Rather than settling down to a well-earned retirement at the age of 76, the developer of what will be the City’s tallest tower is turning his attention to something rather more low-rise: housing

Chloe mcculloch black

Sir Stuart Lipton is a towering figure, and not just in the sense of being tall. He is a man of stature in the development world, with a reputation for not suffering fools and widely seen – thanks to his years at Stanhope where he oversaw the development of Broadgate and now at Lipton Rogers where he’s building 22 Bishopsgate with his business partner Peter Rogers – as the intelligent client par excellence.

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Read: Lipton enters housebuilding to break ‘system that is bust’

To meet, he seems at first imposing, with sharp, alert eyes that miss nothing. But in conversation he is open and discursive on a whole range of topics which we’ve managed to capture in our interview. In fact, Lipton’s tour for Building of his new pride and joy – the soon to be tallest City tower, known as Twentytwo – was preceded by an hour-long discussion that spanned everything from Brexit to the Spurs’ stadium, which was then continued on the day of the photoshoot.

“Stuart Lipton may speak in measured tones but when you look back at his quotes you realise he’s pulled no punches”

Read: 22 Bishopsgate - shaping up

In short, Lipton has a lot to say. Which doesn’t mean he’ll immediately answer your question. He has a tendency to talk around it, but you gradually realise he’s just taking his time, and unlike a politician he does end up telling you what he really thinks. He may speak in measured tones but when you look back at his quotes you realise he’s pulled no punches (he’s very clear what he thinks about Roger Scruton’s housing commission appointment and the Spurs stadium project for example – to say nothing of his distaste for volume housebuilders).

So how does he cope with criticism himself, specifically that his 278m tower is a great big hulk of a building? As former chair of design watchdog Cabe, he could be more sensitive than most to the critics. But he appears unconcerned and unapologetic. In his words, “this is a decent building” that he’s happy to put his name to.

Will the public be of the same view? As Twentytwo takes shape and construction work moves ever upwards – at the rate of a floor a week with the glazing fitted at one panel every four minutes – it’s increasingly apparent just how enormous it is. Catching a glimpse of it jutting above the London skyline, from a vantage point four miles south of the City, Lipton’s description of it as “a big chap” seems very apt. Although he makes the point that it’s not a regular box shape, his assurances that the irregular floorplate and 22 “facets” along the facade will break up massing are less convincing. Let’s be clear, this is no Shard.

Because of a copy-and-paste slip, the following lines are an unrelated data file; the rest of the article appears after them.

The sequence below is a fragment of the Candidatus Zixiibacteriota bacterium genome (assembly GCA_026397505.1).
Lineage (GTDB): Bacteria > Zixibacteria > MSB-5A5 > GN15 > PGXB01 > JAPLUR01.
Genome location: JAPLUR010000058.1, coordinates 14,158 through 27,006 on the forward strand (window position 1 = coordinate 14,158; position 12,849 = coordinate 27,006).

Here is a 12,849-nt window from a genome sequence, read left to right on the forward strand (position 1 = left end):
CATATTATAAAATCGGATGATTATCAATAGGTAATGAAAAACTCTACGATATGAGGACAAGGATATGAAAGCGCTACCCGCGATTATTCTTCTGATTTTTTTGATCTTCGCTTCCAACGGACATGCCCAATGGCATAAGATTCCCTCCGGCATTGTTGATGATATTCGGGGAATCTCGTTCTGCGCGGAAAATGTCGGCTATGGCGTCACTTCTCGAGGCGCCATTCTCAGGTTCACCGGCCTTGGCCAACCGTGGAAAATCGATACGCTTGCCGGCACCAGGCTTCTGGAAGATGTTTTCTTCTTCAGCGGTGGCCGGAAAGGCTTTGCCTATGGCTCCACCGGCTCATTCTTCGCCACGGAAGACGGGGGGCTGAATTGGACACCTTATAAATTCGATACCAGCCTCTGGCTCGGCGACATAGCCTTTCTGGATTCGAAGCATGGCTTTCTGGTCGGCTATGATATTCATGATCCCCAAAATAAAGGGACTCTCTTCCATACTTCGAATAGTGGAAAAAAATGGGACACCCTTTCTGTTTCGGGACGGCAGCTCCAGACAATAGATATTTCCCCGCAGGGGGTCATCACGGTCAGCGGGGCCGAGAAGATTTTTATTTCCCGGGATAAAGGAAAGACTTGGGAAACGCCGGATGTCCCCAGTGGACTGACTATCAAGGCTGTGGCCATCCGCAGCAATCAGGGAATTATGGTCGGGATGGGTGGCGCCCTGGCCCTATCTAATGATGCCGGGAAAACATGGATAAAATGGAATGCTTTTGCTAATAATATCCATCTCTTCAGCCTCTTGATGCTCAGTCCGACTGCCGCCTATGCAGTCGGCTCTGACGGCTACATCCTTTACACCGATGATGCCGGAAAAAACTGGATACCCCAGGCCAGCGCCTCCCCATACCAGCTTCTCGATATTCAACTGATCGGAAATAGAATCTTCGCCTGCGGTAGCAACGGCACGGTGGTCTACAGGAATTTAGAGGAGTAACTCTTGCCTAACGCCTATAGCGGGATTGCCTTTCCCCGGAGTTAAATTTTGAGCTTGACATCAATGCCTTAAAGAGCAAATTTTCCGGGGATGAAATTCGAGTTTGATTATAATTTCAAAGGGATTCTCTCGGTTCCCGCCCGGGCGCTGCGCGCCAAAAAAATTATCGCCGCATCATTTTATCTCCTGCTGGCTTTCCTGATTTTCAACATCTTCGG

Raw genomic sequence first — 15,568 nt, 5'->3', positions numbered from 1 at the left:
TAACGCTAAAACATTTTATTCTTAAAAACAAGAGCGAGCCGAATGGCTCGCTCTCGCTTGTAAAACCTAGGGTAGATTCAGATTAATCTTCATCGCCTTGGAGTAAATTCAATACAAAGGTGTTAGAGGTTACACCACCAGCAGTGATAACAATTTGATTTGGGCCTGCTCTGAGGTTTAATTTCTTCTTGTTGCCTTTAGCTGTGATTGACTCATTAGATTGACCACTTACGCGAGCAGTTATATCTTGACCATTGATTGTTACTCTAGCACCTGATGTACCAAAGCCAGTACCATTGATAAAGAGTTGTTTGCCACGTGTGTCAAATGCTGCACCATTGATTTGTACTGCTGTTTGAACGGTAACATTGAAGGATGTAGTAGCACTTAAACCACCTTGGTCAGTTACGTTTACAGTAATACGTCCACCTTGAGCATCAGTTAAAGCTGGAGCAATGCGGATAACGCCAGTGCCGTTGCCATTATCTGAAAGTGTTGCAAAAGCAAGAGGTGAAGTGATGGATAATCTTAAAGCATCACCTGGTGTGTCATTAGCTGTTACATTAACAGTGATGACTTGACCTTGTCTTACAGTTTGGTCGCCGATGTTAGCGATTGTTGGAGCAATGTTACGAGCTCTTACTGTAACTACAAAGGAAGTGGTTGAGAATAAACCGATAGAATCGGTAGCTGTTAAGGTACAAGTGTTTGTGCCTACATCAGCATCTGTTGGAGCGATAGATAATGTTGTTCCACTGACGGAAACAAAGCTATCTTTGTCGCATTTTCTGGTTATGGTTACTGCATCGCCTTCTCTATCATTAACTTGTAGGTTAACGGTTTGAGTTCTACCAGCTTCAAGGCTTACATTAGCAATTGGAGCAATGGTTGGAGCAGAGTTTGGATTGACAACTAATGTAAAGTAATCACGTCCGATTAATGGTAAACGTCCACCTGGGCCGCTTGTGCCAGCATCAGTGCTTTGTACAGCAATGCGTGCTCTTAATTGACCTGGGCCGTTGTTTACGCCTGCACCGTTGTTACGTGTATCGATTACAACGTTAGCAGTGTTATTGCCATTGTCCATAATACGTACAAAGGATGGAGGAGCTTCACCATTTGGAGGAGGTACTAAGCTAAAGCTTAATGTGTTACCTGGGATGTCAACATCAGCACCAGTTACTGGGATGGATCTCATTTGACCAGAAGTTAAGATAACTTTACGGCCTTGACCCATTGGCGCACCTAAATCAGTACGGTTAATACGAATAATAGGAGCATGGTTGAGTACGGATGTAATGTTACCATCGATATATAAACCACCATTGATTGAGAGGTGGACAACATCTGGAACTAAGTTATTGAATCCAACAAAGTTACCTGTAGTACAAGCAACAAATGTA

But then Lipton and Rogers have always said this building should be judged by what’s on the inside: the enormous lobby that doubles as an art gallery, the wellness centre and gym (complete with climbing wall), the communal food hall, the flexible floor plates, the biggest bike park in the capital. The list goes on, and it’s impressive. Unquestionably this building will have fantastic facilities as a result of his focus on the people who will work there.

And anyone harking back to the Pinnacle days with its so called “Helter Skelter” design should remember the lamentable sight of “the Stump” and how the project languished for years during the economic downturn. Lipton and Rogers’ flare for distressed and complicated projects means they are among very few developers who could have made it happen. Construction may be running a few months late, but hitches such as wind delay are small concerns compared with what Lipton has overcome to get this far. 

So you’d think at the age of 76 and with all the achievements he has notched up over the years, Lipton would be happy to hang up his hat once this project is done and dusted at the end of next year. Not so. He’s ready to branch out into a new area of development for him: housing. And we’re not talking high-end luxury London pads for those City execs who work in his office buildings. No, Lipton is interested in housing for ordinary folk, housing with a social conscience.

Some may say he’s late to the party, there are experts in this field already, but his point is that as far as volume housebuilders are concerned, they are doing a pretty shoddy job and he’s scathing about the fat bonuses awarded to the top brass on the back of the Help to Buy subsidy.

Targeting the market in and around London certainly won’t be easy, the latest figures from the housing department show the growth in new homes is faltering and the national figures are being dragged down by one big problem area: London. Brownfield sites in the capital are tricky to say the least, but where others are failing Lipton is confident he and his son’s firm, First Base, together can do better.

With City office development cooling off, this could be a smart move – the demand for decent housing is there and it is not being met adequately. Lipton does seem genuinely driven by a desire to effect social change and to create good places for people to live. His combination of business acumen, uncompromising demand for quality and a desire to make a difference to society would be a welcome addition to the housing sector. Watch this space – Sir Stuart Lipton could be about to give those volume housebuilders a run for their money. 

Chloë McCulloch is acting editor at Building